For the past 25 years, a large number of dinosaurs have been at a site in northern Italy. Researchers have now discovered the largest and most complete dinosaur skeleton ever discovered in the country at this location. Eleven dinosaur fossils were unearthed at Villaggio del Pescatore, a former limestone quarry near Trieste, a port city in the northeast. These bones belong the species Tethyshadros insularis that lived 80 million years ago.

The site-which formed part of the ancient Mediterranean region 80 million years ago-first appeared after the discovery of the dinosaur skeleton named Antonio paleontologists in 1996. They initially thought it was a “dwarf species”, but later research disputed this. Now, researchers believe that Antonio was once a juvenile or young dinosaur.

Paleontologists now name the largest fossil remains in this group “Bruno”.

Lead researcher Federico Fanti (Federico Fanti) said that Italy is not known for dinosaurs. Moreover, although some fossils have been there before, researchers have now discovered a whole group at a dinosaur site. “Bruno is the largest and oldest in the group, and the most complete dinosaur skeleton ever found in Italy,” Fanti told the Guardian.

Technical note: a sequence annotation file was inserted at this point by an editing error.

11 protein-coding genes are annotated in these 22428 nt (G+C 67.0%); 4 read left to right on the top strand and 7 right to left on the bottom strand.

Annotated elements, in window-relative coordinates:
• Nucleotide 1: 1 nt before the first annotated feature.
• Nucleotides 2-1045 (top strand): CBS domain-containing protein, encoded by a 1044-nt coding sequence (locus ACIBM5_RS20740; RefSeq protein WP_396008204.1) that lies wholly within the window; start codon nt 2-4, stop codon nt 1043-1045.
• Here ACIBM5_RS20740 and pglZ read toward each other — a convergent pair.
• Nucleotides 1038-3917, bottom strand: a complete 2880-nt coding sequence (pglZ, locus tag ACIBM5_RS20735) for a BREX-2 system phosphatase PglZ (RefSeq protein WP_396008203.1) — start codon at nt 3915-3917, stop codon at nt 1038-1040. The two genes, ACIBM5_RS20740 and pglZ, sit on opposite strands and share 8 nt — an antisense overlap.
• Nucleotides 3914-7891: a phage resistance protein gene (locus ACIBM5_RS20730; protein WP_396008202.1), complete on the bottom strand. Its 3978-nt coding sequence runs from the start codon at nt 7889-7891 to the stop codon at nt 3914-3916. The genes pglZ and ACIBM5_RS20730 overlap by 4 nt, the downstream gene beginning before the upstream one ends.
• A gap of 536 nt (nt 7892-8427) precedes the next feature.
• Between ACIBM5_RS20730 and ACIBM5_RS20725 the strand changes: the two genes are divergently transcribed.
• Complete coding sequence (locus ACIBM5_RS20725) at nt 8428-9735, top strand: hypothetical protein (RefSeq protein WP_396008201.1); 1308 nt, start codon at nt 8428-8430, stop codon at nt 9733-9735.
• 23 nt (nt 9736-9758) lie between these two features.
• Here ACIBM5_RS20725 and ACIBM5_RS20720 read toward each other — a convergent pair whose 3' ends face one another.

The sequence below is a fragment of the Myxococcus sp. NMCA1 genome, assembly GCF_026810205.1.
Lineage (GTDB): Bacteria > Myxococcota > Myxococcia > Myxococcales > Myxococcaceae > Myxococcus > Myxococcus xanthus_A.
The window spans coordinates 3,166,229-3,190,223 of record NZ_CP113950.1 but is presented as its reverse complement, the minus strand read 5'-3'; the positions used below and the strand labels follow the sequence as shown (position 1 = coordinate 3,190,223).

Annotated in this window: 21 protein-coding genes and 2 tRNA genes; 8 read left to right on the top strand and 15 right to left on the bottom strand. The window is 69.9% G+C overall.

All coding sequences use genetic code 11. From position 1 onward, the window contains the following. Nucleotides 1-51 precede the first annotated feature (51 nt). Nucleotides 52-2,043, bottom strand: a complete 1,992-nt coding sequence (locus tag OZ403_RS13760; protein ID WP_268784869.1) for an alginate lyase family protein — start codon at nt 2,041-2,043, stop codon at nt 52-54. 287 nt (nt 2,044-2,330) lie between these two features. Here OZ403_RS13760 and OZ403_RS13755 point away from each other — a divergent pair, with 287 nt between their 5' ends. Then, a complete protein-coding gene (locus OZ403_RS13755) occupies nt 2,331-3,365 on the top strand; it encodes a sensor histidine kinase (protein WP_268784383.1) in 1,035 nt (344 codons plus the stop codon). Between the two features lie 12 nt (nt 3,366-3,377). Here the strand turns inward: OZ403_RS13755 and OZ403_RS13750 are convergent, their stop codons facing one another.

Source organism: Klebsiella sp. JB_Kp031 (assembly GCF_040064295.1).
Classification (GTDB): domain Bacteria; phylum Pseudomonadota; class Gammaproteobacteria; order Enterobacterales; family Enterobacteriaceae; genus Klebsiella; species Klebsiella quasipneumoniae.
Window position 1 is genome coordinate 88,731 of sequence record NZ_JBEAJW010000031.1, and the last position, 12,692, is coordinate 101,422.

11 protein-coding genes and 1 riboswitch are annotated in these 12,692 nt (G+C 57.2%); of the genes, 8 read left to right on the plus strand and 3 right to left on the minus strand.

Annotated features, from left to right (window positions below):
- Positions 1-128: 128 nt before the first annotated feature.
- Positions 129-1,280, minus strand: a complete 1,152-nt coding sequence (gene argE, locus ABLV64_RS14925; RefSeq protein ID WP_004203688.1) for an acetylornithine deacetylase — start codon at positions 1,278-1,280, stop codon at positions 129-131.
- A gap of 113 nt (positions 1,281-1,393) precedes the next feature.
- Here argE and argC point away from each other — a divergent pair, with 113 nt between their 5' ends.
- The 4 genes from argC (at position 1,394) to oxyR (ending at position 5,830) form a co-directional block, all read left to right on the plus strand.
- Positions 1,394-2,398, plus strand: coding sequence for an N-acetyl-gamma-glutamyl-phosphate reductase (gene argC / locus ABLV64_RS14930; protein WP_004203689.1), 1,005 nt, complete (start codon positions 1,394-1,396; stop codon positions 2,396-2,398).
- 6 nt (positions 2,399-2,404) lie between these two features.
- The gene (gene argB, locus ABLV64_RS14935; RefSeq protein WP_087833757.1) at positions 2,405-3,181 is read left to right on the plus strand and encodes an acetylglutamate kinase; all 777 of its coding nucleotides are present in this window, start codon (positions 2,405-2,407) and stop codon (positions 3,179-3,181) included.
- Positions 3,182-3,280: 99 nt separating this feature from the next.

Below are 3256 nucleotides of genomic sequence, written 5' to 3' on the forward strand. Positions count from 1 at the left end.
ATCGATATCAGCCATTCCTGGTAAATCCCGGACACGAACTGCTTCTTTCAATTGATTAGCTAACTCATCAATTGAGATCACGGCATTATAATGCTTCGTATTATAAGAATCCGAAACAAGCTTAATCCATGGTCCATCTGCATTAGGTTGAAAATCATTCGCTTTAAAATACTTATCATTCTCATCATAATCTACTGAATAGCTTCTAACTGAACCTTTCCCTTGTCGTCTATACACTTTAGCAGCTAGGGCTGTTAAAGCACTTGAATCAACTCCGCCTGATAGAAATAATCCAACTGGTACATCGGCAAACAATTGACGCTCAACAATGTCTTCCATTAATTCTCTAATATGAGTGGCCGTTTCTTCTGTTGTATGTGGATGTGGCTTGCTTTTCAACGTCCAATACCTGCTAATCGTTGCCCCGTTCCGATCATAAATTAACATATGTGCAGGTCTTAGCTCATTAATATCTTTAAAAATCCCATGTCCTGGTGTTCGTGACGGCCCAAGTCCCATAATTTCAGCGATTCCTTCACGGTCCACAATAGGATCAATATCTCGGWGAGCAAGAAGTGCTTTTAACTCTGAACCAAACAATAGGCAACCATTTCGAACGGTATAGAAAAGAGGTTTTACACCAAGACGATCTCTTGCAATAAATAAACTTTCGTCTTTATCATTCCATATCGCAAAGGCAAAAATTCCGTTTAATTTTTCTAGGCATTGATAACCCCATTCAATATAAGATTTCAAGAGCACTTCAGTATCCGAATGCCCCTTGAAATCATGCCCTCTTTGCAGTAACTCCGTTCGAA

“After Antonio was discovered, we knew that there were dinosaurs at the scene, but until now, no one has checked how many there are. What we now have are multiple bones belonging the same group.”

Researchers can also find fossil remains of fish, crocodiles, flying reptiles and even small shrimps at the site. Some fossils have been exhibited in the Natural History Museum of Trieste.

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The latest findings have been published in the journal “Science Reports”.

The researchers wrote: “The Villaggio del Pescatore quarry is the most informative place in the ancient Mediterranean, representing the first multi-body Konservat-Lagerstatte dinosaur habitat in Italy.”